Protecting the Majesty of the Southern Appalachian mountains

Visitors to the mountain region may not recognize that many of the same factors creating our beautiful landscape contribute directly to the botanical diversity found here. Slopes facing in all directions, dramatic elevation changes, wet and dry climatic and micro-climatic patterns, variation in soil types, and the history of glaciation all contribute to the treasure trove of botanicals found here. Of course, conservation efforts – research, cataloging plant specimens, banking seed – to preserve this “natural trust” are important. It’s the right thing to do, but it’s more than that. Society’s future health and wellness may depend on it. The Arboretum uses state of the art technologies to affect this protection through its seed banking and extract programs, then leveraging these efforts into new discoveries, new products, new companies and new jobs. That’s conservation that pays!

Conservation, though, extends well past the plants.

The first 30 years of Arboretum development has occurred during a time of terms such as sustainability, energy efficiency, and resilience. Consequently, conservation of all resources remains a priority today as it has in the past.

The N.C. Office of State Construction awarded the Arboretum its annual award for “Excellence in the Built Environment.” The N.C. Energy Office has singled out the Arboretum for focus and success in conserving electricity on campus. It’s not unusual to find geothermal heating, water recycling and conservation strategies in our buildings, nor should you be surprised to find one of the first green roofs in state government, or advanced digital communication, or time-saving technologies. Why does the Arboretum do these things? Each strategy entails considerations of economics, function, aesthetics and environment. That’s conservation that makes sense!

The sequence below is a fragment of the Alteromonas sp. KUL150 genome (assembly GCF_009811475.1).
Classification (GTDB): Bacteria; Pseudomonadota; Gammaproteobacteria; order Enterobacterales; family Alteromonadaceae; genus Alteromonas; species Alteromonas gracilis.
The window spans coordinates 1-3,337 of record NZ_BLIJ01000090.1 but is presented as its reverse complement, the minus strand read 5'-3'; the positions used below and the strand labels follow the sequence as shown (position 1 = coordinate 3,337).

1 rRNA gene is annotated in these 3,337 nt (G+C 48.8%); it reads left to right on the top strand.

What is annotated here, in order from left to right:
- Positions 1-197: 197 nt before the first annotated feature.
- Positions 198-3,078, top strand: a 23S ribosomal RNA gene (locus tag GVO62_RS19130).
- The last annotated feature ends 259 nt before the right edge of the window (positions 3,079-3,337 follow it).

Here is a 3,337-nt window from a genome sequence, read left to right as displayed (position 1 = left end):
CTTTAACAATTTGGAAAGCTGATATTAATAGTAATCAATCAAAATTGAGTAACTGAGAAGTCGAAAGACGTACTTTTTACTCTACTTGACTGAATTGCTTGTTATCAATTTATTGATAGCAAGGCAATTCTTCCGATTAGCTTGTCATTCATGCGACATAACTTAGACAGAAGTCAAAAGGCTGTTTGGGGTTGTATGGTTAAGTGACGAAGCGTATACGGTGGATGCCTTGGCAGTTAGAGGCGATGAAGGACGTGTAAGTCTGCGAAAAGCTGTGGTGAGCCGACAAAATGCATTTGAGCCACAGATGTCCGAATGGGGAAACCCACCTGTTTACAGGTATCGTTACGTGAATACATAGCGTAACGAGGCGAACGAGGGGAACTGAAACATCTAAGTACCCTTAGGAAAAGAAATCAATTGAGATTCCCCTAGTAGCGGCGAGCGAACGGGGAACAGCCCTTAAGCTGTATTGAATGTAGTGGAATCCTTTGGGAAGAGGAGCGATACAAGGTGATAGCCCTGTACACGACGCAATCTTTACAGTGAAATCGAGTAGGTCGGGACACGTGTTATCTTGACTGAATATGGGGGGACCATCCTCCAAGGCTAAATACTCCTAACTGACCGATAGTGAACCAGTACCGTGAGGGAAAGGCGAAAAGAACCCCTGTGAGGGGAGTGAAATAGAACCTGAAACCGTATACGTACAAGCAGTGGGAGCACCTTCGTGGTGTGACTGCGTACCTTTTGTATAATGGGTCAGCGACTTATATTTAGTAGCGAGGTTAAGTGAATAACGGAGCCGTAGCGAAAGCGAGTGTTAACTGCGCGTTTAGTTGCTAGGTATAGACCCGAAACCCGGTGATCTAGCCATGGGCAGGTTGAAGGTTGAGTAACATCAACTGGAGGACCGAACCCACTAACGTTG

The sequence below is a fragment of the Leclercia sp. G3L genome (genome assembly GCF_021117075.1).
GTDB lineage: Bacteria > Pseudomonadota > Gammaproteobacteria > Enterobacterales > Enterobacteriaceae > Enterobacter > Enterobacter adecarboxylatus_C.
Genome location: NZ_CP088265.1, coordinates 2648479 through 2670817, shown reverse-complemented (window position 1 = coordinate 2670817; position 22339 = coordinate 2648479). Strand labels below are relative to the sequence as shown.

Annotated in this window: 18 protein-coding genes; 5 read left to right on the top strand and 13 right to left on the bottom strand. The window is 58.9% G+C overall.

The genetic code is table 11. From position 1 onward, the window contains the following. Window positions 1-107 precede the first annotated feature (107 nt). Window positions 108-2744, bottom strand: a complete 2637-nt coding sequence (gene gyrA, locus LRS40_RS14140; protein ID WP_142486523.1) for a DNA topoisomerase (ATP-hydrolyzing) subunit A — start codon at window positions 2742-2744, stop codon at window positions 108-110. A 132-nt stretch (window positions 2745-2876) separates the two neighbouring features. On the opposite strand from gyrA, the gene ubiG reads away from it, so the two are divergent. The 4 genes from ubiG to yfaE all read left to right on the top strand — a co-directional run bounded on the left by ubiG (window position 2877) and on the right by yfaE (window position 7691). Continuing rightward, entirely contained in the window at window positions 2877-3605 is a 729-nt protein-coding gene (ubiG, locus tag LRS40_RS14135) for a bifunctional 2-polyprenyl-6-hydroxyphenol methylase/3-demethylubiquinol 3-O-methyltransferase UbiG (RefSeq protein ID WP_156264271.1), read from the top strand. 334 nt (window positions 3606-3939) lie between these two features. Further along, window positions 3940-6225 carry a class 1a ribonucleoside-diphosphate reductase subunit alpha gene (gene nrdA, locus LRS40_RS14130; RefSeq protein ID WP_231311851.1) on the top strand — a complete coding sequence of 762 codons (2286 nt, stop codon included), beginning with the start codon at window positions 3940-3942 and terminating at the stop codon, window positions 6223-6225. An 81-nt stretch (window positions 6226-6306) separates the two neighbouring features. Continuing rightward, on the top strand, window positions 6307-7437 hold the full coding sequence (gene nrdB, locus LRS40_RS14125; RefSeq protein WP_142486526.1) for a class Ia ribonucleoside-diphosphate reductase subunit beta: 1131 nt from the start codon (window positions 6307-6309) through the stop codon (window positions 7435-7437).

At the end of the day, each drop of water saved, the fewer miles driven, the kilowatts unspent all translate to broader capacity to deliver program value to guests, students and members. The Arboretum’s conservation program savings — in addition to being responsible — fund things. Important things. Things that couldn’t be done without freeing funds elsewhere. It’s a noble pursuit: conserving precious resources to deliver service. That’s conservation that serves!

And finally, as a work culture committed to team concepts and operations, the Arboretum mines the collective intellect of its staff, boards, volunteers, students, members and guests. The Arboretum believes in continuous improvement and in replacing the less efficient with the more efficient, while also never losing sight of the importance of a culture that is beneficial and caring. Its customer service commitment starts internally with one another. Only then can the Arboretum excel externally. Thus, conserving cultural resources such as art, craft, and environmental design is a means of inspiring staff and visitor alike. A healthy culture informs and magnifies the ability to serve its clientele with excellence. That’s conservation that endures!